There has been some research into this topic of ceratopsid swimming and buoyancy (Henderson, 2014). The work concluded that ceratopsids sat in the water with their heads submerged. On the other hand hadrosaurids were much better natural swimmers with their head above water, hence the lack of hadrosaurids succumbing to such oceanic intrusions. This study points us in the right direction but it left out two things; 1) It did not account or even mention skin - a particularly dense skin may have sunk ceratopsids right to the bottom; 2) Pretty much any large tetrapod that lives in and around bodies of water has at least some capacity to move through bodies of water. Ceratopsids living on coastal Laramidia - especially bordering the western interior sea - would have have come across water all the time - lagoons, estuaries, swamps, tidal channels, rivers. It is absolutely non-sensical that an animal that comes across bodies of water daily has no way to efficiently move through them. Long time readers know that this is a constant theme I iterate on this blog: animals have to make sense. They have to reasonably move through their environment; eat; protect themselves; mate. When you conduct research that points you in the other direction - towards a maladaptive animal ill-equipped to deal with day to day encounters (such as bodies of water) - there is probably something wrong with your scenario. Such an animal, so maladapted to it's environment, would be selected for extinction and not leave a fossil record. Whenever you see a paleontologist utter the phrase "failed evolutionary experiments" run away quickly.
Now some have taken the mantra "most every tetrapod can swim" a little too literally: I would add the caveat: "most every tetrapod can swim and/or bottom punt". Sinking ceratopsids right to the bottom would at least allow for movement through >most< bodies of water. For a large animal that can bottom punt it can still go through potentially fairly deep bodies of water, at least most bodies of water it will encounter on a daily basis. The problem is when it encounters bodies of water too deep to kick off of the bottom of to reach the surface. Large deep rivers, lakes, and extensions of the ocean can act as barriers to such animals. Or a catastrophic inundation of the ocean. That would be a big problem for negatively buoyant animals.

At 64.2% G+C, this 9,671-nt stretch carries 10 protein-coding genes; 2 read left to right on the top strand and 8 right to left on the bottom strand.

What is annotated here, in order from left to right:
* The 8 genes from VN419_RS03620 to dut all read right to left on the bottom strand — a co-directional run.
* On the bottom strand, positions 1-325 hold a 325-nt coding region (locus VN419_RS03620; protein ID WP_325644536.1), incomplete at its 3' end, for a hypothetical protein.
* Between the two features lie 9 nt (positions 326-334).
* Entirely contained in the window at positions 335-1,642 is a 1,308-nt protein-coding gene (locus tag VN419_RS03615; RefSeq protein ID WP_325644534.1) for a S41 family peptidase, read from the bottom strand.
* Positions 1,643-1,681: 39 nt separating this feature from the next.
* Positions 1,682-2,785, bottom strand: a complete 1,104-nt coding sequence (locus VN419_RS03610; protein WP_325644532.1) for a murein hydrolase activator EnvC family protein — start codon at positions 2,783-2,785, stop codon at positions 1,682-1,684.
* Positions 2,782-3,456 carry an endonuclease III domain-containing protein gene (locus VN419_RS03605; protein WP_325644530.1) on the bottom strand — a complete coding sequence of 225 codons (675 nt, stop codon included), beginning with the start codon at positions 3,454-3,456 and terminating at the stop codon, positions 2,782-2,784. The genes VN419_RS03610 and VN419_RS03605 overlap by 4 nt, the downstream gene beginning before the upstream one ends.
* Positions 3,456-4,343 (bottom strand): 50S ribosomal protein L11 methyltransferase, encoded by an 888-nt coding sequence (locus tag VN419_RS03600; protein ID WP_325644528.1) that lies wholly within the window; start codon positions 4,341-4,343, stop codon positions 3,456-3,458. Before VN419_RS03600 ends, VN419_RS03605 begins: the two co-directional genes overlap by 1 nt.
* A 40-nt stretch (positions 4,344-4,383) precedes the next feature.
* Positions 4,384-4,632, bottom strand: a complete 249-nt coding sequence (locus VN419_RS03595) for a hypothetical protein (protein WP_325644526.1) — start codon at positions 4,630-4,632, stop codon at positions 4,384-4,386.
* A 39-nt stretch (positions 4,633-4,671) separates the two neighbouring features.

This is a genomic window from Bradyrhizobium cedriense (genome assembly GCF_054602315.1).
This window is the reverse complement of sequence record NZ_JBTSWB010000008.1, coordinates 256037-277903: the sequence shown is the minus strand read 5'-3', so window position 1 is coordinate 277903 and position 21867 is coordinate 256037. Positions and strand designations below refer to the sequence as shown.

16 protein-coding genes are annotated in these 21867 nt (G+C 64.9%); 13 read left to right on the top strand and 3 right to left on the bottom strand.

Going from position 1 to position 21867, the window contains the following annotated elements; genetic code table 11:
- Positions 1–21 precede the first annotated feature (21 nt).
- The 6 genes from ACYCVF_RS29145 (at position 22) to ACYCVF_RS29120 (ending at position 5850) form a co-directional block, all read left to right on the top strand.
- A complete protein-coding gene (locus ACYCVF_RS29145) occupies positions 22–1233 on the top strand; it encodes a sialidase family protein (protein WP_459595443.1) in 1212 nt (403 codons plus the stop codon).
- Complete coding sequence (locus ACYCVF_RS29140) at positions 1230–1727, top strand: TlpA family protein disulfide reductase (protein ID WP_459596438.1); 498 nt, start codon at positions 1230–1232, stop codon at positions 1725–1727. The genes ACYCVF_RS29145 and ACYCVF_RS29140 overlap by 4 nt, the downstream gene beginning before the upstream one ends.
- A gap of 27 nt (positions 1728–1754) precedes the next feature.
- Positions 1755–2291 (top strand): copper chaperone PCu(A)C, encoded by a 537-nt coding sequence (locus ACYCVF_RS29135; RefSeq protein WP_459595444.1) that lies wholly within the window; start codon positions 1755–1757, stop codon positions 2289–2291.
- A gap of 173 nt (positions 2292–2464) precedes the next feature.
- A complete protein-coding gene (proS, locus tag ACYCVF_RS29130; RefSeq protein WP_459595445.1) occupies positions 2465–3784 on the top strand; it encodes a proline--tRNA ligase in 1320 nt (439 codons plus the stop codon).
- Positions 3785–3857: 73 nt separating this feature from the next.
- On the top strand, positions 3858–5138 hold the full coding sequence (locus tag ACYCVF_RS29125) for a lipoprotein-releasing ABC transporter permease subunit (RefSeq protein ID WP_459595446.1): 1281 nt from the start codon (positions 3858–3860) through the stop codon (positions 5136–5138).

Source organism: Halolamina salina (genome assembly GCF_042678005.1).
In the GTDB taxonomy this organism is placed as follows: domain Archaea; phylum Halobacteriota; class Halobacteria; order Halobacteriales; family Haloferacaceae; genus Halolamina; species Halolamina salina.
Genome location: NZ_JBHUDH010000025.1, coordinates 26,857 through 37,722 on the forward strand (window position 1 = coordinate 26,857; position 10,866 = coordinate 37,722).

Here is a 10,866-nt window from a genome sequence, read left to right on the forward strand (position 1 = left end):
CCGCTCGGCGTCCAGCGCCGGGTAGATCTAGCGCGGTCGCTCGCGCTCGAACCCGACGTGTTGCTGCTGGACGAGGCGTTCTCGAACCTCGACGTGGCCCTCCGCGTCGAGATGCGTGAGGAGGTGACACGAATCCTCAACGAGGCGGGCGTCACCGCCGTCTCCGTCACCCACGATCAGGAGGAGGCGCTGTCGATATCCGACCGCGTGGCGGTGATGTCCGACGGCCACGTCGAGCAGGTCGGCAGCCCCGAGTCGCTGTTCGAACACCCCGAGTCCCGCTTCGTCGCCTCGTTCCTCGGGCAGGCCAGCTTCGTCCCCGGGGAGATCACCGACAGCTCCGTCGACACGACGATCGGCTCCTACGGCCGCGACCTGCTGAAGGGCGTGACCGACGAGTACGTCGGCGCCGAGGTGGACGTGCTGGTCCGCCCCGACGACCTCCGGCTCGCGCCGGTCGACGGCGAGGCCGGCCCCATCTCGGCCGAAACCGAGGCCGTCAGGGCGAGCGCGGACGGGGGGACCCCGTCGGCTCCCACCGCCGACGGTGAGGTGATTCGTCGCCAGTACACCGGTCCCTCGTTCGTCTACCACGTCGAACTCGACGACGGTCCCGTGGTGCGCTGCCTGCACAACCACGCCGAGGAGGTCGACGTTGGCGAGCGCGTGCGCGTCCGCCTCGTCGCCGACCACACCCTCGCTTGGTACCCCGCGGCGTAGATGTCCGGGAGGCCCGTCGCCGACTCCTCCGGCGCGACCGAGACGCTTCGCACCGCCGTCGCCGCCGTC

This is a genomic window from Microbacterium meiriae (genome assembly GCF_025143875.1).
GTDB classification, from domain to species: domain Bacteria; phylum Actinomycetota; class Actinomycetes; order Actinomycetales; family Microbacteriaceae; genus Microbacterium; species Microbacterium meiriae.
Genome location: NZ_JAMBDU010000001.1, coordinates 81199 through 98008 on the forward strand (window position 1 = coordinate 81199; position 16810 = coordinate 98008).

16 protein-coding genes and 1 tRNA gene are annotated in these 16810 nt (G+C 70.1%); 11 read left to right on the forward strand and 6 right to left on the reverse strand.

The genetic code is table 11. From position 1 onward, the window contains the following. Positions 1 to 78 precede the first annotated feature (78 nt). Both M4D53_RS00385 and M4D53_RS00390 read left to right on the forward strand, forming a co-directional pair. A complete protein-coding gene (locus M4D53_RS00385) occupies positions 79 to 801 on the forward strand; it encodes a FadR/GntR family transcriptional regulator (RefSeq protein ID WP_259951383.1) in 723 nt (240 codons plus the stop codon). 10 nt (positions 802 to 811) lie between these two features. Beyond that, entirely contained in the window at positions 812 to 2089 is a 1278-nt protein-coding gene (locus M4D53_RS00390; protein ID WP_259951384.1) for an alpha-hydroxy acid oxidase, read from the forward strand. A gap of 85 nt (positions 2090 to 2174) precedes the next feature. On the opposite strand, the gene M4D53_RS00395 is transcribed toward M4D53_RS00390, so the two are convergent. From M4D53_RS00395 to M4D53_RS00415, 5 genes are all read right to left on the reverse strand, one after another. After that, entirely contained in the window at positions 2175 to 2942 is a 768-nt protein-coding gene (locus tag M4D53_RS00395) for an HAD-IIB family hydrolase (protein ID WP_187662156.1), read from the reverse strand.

Bottom punting ceratopsids offers a potential explanation for why these animals were selectively killed while no other dinosaurs suffered comparable losses during large oceanic intrusions. It is not that ceratopsids could not move through water - they could quite well as a bottom punter - it is that in deep water they sank like a stone. It must have been horrific for them when the sea took over the land.
And this speculation is where it gets really cool. Because once you have a geographic barrier thwarting travel - in this case deep water - then you have a potential cause for speciation events. And we all know how wild with diversity ceratopsids on Laramidia got...
Baron MG, Norman DB, Barret PM (2017) A new hypothesis of dinosaur relationships and early dinosaur evolution. Nature March 23, 2017
Henderson, D. 2014. Duck Soup: The floating fates of hadrosaurs and ceratopsians at Dinosaur Provincial Park, in Eberth, D. and Evans, D. (eds). Hadrosaurs. Bloomington: Indiana University Press. pp. 459-466
Lingham-Soliar, Theagarten. 2008. A unique cross-section through the skin of the dinosaur Psittacosaurus from China showing a complex fibre architecture. RSC Proceedings of Biological Sciences 2008 April 7. 275(1636) 775-780. online
Van Den Hoff, J & Newberry, K. 2006. Southern giant petrels diving on Macronectus giganteus diving on submerged carrion. Marine Ornithology 34: 61-64. online